A coalition of 33 red and swing-state House Democrats backed by banking interests joined moderate House Republicans in a 258-159 vote earlier in May to partially repeal the Dodd-Frank Act and replace it with the Economic Growth, Regulatory Relief and Consumer Protection Act.
Donald Trump signed the House bill on May 23. He had tweeted that he was going to “do a big number on Dodd-Frank”.
However, Congressional moderates left a central pillar of Dodd-Frank—The Consumer Financial Protection Bureau— unchanged.
The bill breezed through the Senate in March, with a 67 to 31 vote, with support from 16 Democrats and Senator Angus King (I-ME).
Stress Tests and the Volker Rule
“Banks with less than $100 billion in assets would be freed immediately and gain the most benefit from the rollback,” the Financial Times (FT) reports.
“Those with assets of between $100 billion and $250 billion would need to wait 18 months and could still be subjected to enhanced supervision if the Federal Reserve thought it necessary.
“Lenders with less than $10 billion in assets could be exempted from the Volcker Rule that bans proprietary trading, for instance,” the FT writes.
The legislation would also loosen mortgage underwriting scrutiny for lenders with less than $10 billion in assets.
Smaller Banks Benefit
The bill also loosens regulations on smaller banks including: BB&T, SunTrust Banks, Key Bank and American Express, as well as community banks and credit unions, Vox reports.
The centrist legislation has created new rifts within the Democratic Party, eager to project a united front on a significant piece of legislation: holding Wall Street accountable for the predatory actions that led to the 2008-09 meltdown.
“Senator Sherrod Brown from Ohio ranking member of the [Senate Banking] Committee told the FT, ‘banks made record profits last year and it looks like executives will get bigger bonuses this year.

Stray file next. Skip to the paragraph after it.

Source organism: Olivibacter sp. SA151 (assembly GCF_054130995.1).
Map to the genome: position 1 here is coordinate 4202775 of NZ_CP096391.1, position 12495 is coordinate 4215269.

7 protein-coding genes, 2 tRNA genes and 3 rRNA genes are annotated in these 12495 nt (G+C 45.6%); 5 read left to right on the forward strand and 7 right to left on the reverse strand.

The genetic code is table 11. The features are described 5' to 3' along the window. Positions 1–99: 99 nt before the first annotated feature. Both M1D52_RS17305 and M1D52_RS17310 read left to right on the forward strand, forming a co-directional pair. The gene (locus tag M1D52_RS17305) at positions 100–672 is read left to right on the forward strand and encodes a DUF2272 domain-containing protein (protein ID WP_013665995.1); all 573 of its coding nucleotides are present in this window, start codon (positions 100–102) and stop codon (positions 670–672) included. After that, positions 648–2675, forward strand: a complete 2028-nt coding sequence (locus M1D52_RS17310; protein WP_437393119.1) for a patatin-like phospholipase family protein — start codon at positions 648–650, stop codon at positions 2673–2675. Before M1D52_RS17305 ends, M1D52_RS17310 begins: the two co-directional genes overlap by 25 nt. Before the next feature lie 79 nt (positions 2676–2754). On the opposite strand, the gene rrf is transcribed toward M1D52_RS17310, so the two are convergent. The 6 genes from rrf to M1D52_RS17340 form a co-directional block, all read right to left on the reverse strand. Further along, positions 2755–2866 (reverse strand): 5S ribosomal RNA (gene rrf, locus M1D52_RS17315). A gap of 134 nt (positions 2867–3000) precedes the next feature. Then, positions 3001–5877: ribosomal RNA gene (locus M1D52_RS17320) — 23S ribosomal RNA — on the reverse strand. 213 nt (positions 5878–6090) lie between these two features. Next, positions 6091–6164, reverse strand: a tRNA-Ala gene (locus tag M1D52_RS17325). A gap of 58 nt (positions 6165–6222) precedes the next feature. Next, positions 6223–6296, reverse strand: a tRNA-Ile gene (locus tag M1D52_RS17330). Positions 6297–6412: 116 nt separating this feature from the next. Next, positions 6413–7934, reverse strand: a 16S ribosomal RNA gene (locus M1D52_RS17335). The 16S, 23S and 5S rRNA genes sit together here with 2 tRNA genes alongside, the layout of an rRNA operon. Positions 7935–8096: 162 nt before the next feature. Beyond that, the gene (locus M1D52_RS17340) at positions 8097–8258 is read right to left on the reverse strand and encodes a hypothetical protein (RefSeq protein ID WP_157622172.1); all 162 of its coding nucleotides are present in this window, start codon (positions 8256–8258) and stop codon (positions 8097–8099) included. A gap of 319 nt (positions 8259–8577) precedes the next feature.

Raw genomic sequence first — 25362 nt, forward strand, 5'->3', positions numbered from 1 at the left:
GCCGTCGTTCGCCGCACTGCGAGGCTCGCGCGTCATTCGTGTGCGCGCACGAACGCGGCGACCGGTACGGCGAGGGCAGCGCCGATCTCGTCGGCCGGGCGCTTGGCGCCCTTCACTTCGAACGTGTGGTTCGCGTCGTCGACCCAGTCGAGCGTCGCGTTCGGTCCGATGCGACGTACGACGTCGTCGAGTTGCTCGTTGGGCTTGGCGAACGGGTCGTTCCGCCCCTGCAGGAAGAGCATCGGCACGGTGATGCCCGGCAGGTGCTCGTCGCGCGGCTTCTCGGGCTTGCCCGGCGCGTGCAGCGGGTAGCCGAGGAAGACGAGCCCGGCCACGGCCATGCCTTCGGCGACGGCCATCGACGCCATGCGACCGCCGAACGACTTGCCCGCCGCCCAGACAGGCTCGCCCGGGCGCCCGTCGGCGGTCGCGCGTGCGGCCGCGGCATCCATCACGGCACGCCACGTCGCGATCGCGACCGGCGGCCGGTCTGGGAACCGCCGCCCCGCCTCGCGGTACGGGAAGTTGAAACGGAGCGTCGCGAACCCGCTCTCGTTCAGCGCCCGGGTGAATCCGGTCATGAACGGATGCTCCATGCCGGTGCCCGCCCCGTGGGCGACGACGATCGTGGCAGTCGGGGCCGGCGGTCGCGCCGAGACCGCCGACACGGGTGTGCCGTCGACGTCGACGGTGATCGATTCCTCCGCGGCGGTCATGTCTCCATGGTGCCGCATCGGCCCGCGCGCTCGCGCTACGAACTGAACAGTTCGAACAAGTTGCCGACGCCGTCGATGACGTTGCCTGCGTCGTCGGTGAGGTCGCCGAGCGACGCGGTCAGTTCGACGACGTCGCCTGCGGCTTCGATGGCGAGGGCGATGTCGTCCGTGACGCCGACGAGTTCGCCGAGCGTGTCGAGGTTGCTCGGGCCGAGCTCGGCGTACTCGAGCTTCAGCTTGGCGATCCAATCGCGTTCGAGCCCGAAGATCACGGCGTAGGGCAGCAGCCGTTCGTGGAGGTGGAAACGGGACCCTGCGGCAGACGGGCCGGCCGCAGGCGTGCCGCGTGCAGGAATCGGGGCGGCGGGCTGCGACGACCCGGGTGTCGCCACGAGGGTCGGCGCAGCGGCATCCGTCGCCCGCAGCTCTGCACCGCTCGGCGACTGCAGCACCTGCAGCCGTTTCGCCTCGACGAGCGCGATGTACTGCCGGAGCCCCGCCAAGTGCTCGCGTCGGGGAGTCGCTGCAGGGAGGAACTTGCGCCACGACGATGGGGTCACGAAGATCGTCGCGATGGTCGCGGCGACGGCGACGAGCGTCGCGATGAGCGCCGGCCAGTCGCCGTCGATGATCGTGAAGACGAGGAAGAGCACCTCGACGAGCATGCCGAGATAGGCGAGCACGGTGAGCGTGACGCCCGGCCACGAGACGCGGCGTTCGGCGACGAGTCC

“Hourly wages have stagnated for 40 years, and too many Americans are still feeling the impact of the 2008 financial crisis,” Brown said.
The bill also came under fire from Texas Conservative Jeb Hensarling, chair of the House Financial Services Committee, who criticized the bill for not going far enough to dismantle Dodd-Frank.
Up for Re-election
“Dodd-Frank repeal has over 10 Democratic co-sponsors, many from swing or red states and up for re-election this year — like Joe Donnelly of Indiana, Heidi Heitkamp of North Dakota, Jon Tester of Montana and Claire McCaskill of Missouri — making its passage possible, “a New York Times editorial reports.
“Moderate Democrats could fight for a narrower bill that would benefit small banks — with the understanding that community banks aren’t actually suffering,” the Times writes.
“According to the Federal Deposit Insurance Corporation, community banks had $6 billion in profits in the fall of 2017, a rise of 9.4 percent over the previous year.
“Furthermore, since Dodd-Frank, several waves of deregulation bills for small banks have already passed.
“This bill also hurts consumers. It removes protections on mobile homes and appraisal requirements in rural areas, while getting rid of the requirement that smaller banks prove that borrowers can repay subprime loans they make and keep on their own books.
“All of these read as if they were written to appease a specific lobbying group, rather than out of a concern for consumer security,” the Times editorial concludes.
McCaskill and Tester: Pay to Play
“Listed below are all the Democratic Senators (including independent Angus King [from Maine] who caucuses with the Democrats) who supported the bill, along with how much money the financial sector has donated to each of their campaigns in the past five years,” according to Splinter News.
“These numbers don’t include donations to so-called “independent expenditure” organizations like super PACs,” Splinter reports.
Sen. Claire McCaskill (D-MO), who received $809,727 and Senator Jon Tester (D-MT), who received $782,122, top Splinter’s list.
Bank donations to Democratic Senators during the last five years total: $10,283,107.
Sen. Michael Bennet (D-CO): $1,909,757
Sen. Tom Carper (D-DE): $170,810
Sen. Chris Coons (D-DE): $373,599
Sen. Joe Donnelly (D-IN): $448,997
Sen. Maggie Hassan (D-NH): $421,263
Sen. Heidi Heitkamp (D-ND): $511,039
Sen. Doug Jones (D-AL): $417,406
Sen. Tim Kaine (D-VA): $921,903
Sen. Angus King (I-ME): $115,563
Sen. Joe Manchin (D-WV): $289,314
Sen. Claire McCaskill (D-MO): $809,727
Sen. Bill Nelson (D-FL): $281,327
Sen. Gary Peters (D-MI): $648,379
Sen. Jeanne Shaheen (D-NH): $319,249
Sen. Debbie Stabenow (D-MI): $484,939
Sen. Jon Tester (D-MT): $782,122
Sen. Mark Warner (D-VA): $1,377,713